Lurky McLurklurk (ionlylurkhere) wrote,
Lurky McLurklurk
ionlylurkhere

Stan Lee on that Jonathan Ross Steve Ditko thing

So I finally got round to watching my tape of Jonathan Ross In Search Of Steve Ditko off of BBC4. I enjoyed it overall, though some bits felt a bit patronising (and it's not as though I know that much about comics, it's only two years since I first picked up Watchmen and got my socks blown off by it) and Wossy could have done what he did at the very end without seeming quite so smug that at least he'd got what he wanted. And it needed more Doctor Strange. Obv. Everything needs more Doctor Strange. (Though it was really cool that they had cat yronwode on there. I had no idea she pronounced it "Ironwood", though, that was a big shock.)

But anyway, I've been thinking about the Stan Lee interview. Or rather, I should be scrupulous and say "the clips from what was probably a much longer interview that were shown". There's an entertaining bit where Ross essentially tricks him into saying he created Spidey and then he tries to backtrack, but then he starts giving it all this stuff about how Ditko was being unreasonable, because he'd said he "considered" Ditko to be the co-creator, why wasn't that good enough for him, etc. etc.?

Now, the thing is, the one thing that everyone knows about Steve Ditko if they've heard of him at all is that he's an Objectivist{*}. And of course in the Objectivist worldview what people consider is of no consequence at all. The whole point of Ayn Rand's nonsense is the idea that nothing is subjective, everything is objective, and so in Ditko's view (which he would naturally identify as the true, correct, only view) there is some sort of standard out there somewhere for "being a co-creator" that he either meets in the case of Spider-Man or doesn't, and that's the only important question. What anyone else considers is irrelevant.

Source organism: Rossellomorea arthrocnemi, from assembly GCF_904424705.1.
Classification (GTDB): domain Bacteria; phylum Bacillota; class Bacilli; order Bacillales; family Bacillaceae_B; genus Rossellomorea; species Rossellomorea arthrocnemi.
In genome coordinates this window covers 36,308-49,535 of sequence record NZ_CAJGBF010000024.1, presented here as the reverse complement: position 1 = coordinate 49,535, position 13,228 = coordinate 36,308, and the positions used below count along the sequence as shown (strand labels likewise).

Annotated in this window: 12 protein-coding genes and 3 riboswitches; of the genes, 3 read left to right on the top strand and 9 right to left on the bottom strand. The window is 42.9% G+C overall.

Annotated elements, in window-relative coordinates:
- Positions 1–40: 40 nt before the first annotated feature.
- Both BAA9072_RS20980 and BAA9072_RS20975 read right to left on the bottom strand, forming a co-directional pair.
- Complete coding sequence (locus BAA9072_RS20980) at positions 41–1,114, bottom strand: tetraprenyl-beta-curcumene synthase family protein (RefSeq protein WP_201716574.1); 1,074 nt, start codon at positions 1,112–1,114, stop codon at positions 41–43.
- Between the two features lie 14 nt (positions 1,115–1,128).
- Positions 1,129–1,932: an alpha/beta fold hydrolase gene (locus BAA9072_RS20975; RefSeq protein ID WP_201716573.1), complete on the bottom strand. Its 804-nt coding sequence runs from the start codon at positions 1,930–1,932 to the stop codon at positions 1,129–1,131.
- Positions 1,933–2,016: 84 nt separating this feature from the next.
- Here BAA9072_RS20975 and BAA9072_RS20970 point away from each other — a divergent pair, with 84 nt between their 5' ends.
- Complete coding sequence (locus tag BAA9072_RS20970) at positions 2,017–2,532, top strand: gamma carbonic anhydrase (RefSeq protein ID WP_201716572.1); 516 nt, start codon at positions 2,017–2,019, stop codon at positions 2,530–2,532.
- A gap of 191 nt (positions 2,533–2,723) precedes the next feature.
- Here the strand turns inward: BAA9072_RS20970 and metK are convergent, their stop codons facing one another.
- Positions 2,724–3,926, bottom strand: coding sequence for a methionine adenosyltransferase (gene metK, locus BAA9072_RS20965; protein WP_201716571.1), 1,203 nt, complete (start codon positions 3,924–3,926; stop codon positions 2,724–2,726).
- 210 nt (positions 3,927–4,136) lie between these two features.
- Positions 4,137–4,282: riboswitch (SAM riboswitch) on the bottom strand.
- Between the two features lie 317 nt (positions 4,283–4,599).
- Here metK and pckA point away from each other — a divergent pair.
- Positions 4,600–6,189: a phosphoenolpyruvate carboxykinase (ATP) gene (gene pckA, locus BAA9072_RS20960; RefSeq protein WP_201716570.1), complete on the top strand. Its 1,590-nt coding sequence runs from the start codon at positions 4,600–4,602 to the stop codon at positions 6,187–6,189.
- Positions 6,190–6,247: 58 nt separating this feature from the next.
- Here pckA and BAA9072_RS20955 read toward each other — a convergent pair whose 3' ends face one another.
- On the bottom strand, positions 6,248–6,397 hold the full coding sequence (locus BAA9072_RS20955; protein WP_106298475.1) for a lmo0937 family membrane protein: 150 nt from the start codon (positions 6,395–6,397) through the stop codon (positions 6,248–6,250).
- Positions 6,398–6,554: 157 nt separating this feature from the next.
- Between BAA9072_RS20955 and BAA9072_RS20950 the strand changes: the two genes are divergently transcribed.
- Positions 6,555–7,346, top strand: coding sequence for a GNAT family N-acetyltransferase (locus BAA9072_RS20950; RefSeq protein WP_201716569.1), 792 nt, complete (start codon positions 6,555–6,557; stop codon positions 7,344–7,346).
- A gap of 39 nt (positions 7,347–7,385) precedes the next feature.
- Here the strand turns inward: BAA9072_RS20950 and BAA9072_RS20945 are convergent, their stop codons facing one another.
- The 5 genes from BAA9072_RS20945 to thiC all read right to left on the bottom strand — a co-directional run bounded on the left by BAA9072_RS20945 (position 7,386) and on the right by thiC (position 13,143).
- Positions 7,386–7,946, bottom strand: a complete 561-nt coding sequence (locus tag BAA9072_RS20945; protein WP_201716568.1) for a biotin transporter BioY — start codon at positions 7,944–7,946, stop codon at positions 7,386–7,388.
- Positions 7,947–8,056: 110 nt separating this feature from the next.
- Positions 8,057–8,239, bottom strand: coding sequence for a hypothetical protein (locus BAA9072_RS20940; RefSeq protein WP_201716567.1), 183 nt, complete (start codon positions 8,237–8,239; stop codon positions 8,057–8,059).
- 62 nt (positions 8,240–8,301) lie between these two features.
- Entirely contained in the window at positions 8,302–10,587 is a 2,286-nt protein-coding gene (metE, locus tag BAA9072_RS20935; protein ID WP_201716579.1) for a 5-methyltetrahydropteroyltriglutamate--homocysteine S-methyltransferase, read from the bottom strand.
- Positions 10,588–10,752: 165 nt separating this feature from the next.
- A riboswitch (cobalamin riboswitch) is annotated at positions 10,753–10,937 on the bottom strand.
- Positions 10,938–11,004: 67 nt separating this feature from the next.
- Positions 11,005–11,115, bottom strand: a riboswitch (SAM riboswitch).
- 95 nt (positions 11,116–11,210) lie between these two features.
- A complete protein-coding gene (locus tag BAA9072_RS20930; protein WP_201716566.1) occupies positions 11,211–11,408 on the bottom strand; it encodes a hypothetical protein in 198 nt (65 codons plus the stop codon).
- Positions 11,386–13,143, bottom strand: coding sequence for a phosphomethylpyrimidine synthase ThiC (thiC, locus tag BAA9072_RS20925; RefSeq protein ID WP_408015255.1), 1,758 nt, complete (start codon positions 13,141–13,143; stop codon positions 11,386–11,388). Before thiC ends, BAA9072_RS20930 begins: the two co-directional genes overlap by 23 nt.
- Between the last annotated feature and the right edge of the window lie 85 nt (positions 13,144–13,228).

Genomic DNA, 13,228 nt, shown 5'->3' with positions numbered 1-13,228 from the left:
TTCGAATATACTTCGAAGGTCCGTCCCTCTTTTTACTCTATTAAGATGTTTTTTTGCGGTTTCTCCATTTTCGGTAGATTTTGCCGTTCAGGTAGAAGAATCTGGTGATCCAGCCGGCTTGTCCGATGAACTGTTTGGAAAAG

And if I can figure that out at n removes from the situation (where n is a very large number indeed, and always assuming that I am right in my reading of Ditko's response to the "consider" thing), whereas Smilin' Stan worked closely with him for quite a long time, I can't help but wonder: is Stan Lee just very clueless, or was he deliberately trying to wind his former colleague up with that wording? (Or, the third alternative, were there some Marvel lawyers who advised against actually saying outright that Ditko was the co-creator in case it led to "where's my money, honey?" shenanigans?)

{*} It's very odd how there are some people whose belief in some daft philosophy that I find repugnant affects my appreciation of their work (there is a musician I can't listen to since discovering he's a Scientologist, for example, but I won't name him in case the knowledge has the same effect on someone else out there) and others where it doesn't bother me at all (Ditko, most Scientologist actors outside of films they've made to try and promote Scientology). Some day I will work out a way of rationalising some sort of consistency out of it.
Tags: ancient gossip, comics
Subscribe
  • Post a new comment

    Error

    default userpic
    When you submit the form an invisible reCAPTCHA check will be performed.
    You must follow the Privacy Policy and Google Terms of use.
  • 6 comments